It should be noted that while exploring the relationship between TD and components of MetS, most studies have focused on the subclinical hypothyroidism. Further, it should be noted that the pattern of TD in MetS and its relationship with components may vary upon geographic locale, age, gender, diet, and genetics, and environmental factors [23, 30, 32].

There are a few limitations of the present study. First, as this was a cross-sectional study, a cause and effect relationship could not be determined. Second, the grades of hypothyroidism in the subjects who were already on levothyroxine supplement could not be assessed due to lack of adequate previous data. Moreover, a cohort study is needed to evaluate the deleterious effect of TD on metabolic functions. Third, the iodine nutrition status or thyroid autoimmunity was not assessed in the study. Fourth, the impact of age, gender, and body weight on thyroid functions was not assessed in the study.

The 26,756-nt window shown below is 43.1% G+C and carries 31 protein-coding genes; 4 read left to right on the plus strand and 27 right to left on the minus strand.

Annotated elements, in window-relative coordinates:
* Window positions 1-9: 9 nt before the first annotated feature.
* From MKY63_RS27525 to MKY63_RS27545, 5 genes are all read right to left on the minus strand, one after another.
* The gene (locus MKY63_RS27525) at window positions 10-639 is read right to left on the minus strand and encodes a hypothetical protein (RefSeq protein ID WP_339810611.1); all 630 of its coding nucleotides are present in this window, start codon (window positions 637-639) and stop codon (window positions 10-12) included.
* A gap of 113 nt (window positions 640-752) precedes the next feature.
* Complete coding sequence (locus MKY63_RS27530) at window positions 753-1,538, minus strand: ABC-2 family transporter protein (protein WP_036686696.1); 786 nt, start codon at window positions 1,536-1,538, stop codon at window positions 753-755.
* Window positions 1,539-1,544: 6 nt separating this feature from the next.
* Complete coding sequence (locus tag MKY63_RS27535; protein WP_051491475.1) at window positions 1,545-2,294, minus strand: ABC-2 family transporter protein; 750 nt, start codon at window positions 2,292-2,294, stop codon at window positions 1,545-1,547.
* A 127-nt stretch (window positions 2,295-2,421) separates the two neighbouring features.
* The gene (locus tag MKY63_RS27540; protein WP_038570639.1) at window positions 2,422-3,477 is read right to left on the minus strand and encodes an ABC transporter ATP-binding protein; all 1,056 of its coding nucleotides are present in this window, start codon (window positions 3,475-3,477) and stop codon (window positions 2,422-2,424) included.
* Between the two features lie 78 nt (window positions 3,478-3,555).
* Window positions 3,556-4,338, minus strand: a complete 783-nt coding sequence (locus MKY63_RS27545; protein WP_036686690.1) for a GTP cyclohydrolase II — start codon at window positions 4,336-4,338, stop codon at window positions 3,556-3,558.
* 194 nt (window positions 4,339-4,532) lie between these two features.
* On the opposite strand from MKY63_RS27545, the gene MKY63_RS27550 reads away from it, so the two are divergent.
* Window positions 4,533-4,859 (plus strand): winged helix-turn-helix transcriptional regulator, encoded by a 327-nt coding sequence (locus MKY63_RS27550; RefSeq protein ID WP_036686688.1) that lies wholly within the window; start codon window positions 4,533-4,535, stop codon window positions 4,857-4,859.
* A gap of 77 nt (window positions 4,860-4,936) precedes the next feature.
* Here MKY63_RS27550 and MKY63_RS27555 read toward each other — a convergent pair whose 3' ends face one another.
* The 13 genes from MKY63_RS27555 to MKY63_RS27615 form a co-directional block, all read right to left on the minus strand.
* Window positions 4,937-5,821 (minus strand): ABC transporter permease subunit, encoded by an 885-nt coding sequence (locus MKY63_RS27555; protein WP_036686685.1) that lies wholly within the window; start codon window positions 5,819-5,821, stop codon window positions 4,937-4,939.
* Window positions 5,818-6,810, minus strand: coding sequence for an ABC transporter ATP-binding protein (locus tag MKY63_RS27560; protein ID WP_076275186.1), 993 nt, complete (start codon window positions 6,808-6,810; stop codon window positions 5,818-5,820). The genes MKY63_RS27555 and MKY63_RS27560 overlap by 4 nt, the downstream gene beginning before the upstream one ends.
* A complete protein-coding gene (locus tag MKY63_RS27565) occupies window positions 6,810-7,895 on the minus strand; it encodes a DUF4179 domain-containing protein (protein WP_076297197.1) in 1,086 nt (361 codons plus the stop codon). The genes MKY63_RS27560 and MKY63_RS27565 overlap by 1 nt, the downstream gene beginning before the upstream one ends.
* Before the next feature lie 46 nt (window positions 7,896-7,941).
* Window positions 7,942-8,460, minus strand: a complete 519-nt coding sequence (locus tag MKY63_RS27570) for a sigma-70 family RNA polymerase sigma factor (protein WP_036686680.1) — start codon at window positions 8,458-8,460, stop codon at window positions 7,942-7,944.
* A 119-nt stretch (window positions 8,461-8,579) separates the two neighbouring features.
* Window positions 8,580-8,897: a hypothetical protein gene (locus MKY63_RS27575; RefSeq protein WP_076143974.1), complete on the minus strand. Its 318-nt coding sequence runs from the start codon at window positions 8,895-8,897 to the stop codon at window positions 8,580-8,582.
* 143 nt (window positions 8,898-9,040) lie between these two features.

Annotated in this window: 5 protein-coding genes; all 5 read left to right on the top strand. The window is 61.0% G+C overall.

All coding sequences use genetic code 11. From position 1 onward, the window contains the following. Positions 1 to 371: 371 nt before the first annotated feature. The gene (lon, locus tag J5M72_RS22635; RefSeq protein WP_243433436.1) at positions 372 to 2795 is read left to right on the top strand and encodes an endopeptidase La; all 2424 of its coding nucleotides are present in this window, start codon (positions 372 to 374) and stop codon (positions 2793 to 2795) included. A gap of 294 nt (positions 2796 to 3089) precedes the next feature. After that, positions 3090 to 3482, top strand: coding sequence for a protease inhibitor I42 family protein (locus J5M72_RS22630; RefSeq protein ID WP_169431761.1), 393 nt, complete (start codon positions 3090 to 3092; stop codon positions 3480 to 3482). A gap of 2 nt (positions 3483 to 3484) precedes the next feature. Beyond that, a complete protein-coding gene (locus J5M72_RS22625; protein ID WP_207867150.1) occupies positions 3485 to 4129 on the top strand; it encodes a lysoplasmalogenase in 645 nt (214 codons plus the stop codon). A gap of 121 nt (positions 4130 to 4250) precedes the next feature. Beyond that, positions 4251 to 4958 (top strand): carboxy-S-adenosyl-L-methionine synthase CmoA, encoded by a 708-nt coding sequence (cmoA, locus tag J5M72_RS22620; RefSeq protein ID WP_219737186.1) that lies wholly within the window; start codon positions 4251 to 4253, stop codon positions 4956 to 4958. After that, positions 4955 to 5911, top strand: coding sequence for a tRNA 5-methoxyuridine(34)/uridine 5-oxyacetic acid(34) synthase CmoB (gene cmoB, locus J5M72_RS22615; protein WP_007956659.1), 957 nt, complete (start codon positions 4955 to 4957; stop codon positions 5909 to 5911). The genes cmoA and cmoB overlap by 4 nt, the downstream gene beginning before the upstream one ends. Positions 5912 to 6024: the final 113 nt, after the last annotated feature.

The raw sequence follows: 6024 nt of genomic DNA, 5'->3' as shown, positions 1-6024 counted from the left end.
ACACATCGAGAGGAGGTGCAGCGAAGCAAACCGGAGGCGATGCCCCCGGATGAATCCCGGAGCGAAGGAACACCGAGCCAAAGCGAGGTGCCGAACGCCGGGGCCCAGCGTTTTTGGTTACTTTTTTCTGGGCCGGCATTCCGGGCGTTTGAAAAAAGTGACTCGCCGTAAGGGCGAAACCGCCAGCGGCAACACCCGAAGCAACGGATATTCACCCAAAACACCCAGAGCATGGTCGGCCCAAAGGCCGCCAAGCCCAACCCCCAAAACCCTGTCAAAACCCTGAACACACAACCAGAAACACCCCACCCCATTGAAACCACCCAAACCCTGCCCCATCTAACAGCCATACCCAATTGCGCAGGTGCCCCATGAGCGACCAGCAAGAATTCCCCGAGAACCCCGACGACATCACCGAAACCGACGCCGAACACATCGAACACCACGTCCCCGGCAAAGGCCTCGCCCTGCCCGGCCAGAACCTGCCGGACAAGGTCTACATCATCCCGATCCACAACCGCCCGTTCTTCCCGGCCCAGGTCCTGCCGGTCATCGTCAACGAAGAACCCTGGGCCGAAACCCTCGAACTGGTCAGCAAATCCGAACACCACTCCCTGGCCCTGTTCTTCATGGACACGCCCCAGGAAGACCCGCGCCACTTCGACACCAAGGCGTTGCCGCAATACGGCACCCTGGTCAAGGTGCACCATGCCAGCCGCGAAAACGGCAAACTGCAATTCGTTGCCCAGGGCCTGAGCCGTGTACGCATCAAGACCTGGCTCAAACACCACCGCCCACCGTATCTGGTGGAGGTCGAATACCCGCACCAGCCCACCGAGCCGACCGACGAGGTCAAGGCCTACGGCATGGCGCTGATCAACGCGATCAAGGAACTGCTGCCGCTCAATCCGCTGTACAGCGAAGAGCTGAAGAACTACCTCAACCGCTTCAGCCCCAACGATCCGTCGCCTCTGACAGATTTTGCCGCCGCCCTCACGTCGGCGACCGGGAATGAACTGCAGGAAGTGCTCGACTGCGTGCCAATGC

To conclude, the prevalence of TD in patients with MetS was high, indicating a possible interplay between thyroid status and MetS. Hypothyroidism was the most common TD in Indian patients with MetS. The data generated from the present study will aid in establishing a correlation between TD and MetS in Indian patients. This data will have prognostic importance for practitioners in their routine clinical practice to develop strategies for better management of their patients of TD with associated MetS. This early diagnosis of TD in MetS would help in modifying the disease course by early interventions with appropriate lifestyle modification regimens, as applicable. However, future large sample-sized prospective studies are warranted which could evaluate the impact of TD management in terms of reduction in MetS and its related components.

Data Availability

The data used to support the findings of this study are included within the article.


This data was presented at the 87th Annual Meeting of the American Thyroid Association, held on October 18-22, 2017, in Canada.

Conflicts of Interest

Dr. Deshmukh and Dr. Farishta received research funding from Abbott India Ltd as investigators. Dr. Bhole is an employee of Abbott India Ltd.


The authors thank the study participants without whom this study would not have been accomplished, as well as the investigators for their participation in this study. The authors also thank Dr. Natasha Das (freelance medical writer, Delhi) and Dr. Shalini Nair (Abbott) for providing writing and editing assistance in developing this manuscript. This study was funded by Abbott India Ltd.